The end result could allow governments unprecedented power to gather all our internet traffic data and use it as evidence against us at times of their convenience, and despite whether we are nice good citizens or not. In effect, it would prevent an Arab-Spring like protest against Western governments like ours, and of course stifle the normal democratic discussions society has been able to enjoy in the post-war era. Potential new legislation will also give unprecedented power to large corporations. In the post-Napster era, we’ve seen the music industry pursue teenagers who downloaded music for free and demanded millions of dollars of compensation from teenagers who do not have such future earning potential. The new legislation will seriously curtail any competition against such large companies preventing legitimate small companies from being able to compete.
The Sasago tunnel collapse has triggered many questions that were not taken seriously until now. It was known that much of the transport infrastructure of Japan was built during the post-war period of rapid rebuilding and economic expansion, including the 35 year old Sasago tunnel. Consequently, there are many highways, bridges, and such that are aging and deteriorating (Japan Today). A current hypothesis is that the 16mm bolts that are drilled 13cm into the concrete, which support the one tonne ceiling panels may have deteriorated. The manufacturer said that their testing sees that the bolts may have had a life expectancy of about 30 years, but ‘should’ last about 50 years. However, no questions were asked about the maximum weight these bolts were expected to support.
Since it’s also national election season, inevitably politicians have started to claim that they have been calling for investment into infrastructure maintenance and updates.
Cars lined up at traffic lights by road works, under an overhead express way, Nagoya, Japan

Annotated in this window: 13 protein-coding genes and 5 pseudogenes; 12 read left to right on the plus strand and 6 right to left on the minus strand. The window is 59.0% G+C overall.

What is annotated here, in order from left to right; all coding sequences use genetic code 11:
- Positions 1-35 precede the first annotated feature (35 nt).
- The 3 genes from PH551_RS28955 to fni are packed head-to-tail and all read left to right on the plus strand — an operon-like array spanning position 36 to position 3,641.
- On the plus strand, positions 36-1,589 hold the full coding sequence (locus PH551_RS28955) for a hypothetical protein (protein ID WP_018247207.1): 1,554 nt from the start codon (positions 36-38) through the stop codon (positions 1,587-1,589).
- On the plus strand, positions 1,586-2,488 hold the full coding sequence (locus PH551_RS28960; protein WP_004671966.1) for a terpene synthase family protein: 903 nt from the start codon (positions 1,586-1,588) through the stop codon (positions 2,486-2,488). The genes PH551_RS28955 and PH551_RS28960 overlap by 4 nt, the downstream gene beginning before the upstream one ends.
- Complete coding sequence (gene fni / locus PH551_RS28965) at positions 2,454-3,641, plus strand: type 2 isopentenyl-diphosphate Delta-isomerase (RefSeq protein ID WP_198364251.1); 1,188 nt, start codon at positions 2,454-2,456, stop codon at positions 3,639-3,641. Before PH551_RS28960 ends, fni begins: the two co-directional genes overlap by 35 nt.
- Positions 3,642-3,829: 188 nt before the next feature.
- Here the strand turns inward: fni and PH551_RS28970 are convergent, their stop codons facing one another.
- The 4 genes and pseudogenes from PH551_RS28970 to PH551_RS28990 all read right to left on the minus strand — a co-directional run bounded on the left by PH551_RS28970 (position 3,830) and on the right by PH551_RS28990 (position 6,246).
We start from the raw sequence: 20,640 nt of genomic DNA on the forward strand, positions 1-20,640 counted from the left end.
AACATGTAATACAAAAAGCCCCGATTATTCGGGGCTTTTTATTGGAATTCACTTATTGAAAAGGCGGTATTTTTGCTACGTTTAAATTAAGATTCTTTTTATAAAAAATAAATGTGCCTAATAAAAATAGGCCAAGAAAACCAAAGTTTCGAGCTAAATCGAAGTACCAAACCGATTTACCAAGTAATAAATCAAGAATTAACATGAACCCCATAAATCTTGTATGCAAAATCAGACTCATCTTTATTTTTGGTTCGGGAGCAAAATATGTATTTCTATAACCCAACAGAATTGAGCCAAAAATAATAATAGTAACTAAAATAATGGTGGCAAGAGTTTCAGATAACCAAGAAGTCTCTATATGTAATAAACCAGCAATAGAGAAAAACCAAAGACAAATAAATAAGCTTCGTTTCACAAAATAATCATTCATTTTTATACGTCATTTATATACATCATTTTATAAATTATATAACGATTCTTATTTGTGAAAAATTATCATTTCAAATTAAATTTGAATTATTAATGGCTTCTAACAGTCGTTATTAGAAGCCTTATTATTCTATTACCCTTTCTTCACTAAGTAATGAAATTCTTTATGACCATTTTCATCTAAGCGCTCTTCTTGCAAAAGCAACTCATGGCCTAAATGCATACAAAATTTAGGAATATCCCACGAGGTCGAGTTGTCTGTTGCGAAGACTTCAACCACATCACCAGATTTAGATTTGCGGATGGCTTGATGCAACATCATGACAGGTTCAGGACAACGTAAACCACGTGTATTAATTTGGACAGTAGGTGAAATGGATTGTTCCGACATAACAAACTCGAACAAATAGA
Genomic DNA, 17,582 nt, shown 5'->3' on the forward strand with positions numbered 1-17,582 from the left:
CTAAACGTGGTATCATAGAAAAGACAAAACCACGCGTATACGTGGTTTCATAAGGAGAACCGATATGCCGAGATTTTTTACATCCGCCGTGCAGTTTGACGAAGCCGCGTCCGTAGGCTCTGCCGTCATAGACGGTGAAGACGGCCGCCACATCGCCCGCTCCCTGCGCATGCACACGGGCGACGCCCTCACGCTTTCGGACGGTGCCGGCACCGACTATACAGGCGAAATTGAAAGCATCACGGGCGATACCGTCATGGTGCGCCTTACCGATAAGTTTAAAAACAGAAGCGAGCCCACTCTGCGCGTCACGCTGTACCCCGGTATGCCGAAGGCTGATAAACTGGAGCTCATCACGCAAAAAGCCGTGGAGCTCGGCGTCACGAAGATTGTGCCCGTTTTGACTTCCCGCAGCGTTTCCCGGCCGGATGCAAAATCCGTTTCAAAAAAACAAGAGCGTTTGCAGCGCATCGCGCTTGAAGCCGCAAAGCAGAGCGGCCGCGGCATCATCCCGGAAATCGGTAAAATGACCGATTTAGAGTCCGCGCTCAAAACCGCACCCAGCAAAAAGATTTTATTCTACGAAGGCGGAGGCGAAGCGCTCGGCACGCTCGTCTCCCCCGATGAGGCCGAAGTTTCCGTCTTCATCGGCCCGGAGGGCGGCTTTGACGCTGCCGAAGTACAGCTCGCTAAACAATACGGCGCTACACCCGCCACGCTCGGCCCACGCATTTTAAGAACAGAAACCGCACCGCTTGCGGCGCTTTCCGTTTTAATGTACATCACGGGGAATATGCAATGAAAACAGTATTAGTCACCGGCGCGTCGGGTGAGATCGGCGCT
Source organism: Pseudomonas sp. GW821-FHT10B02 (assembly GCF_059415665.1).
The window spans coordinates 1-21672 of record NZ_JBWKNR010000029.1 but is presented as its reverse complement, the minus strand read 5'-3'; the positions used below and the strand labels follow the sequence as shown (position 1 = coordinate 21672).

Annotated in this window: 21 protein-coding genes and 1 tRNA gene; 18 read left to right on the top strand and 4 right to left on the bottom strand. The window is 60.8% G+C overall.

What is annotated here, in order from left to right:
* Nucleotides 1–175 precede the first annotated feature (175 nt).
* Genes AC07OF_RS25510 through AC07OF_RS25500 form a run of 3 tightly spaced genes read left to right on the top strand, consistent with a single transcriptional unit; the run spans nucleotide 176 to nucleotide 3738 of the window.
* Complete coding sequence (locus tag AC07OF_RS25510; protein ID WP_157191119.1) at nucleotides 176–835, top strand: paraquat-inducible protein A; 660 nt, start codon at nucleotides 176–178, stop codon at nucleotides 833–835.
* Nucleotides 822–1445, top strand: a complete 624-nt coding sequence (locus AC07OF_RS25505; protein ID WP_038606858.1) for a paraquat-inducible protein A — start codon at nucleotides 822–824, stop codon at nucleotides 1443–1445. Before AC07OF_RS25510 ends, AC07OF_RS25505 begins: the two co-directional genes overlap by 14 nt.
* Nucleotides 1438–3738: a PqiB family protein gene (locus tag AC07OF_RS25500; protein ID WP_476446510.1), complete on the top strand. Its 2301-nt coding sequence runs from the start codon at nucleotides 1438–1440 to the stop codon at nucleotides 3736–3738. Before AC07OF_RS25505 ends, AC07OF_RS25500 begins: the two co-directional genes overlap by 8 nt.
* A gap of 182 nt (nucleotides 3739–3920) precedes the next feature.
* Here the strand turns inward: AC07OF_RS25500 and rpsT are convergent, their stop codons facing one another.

The Nexco owns and maintains many of the toll ways or expressways in the central Japan region known variously as ‘Chubu’ (midlands) or the ‘Tokai Region’, including the highway and tunnel where today’s accident occurred (ABC, BBC, Japan Today). The Nexco gets its income from toll gates, like the ones shown below. Recently, highway companies have been criticised for not properly designing highway barriers linking between the road barrier and bridges, an apparent critical point where a bus crashed a couple of months ago. The tunnel collapse today is indeed significant because the collapse of the ceiling panels is an accident that should have been considered possible, and inspections in September confirmed the structural integrity of the one-tonne ceiling panels.
As at time of writing, NHK reports that a man had been found alive in his truck, and they are now looking to find a way to free him. ‘Several’ charred bodies are still in the tunnel, and news footage showed that it had snowed at some point today. It would seem that the reason for the collapse may relate to the shape or weight distribution within the mountain had changed, thus changing the shape of the tunnel, allowing for freely-suspended concrete ceiling panels to fall, perhaps the cold and contraction of the panels contributed.
Arriving at the toll collection gates on a Japanese Expressway near Nagoya, Japan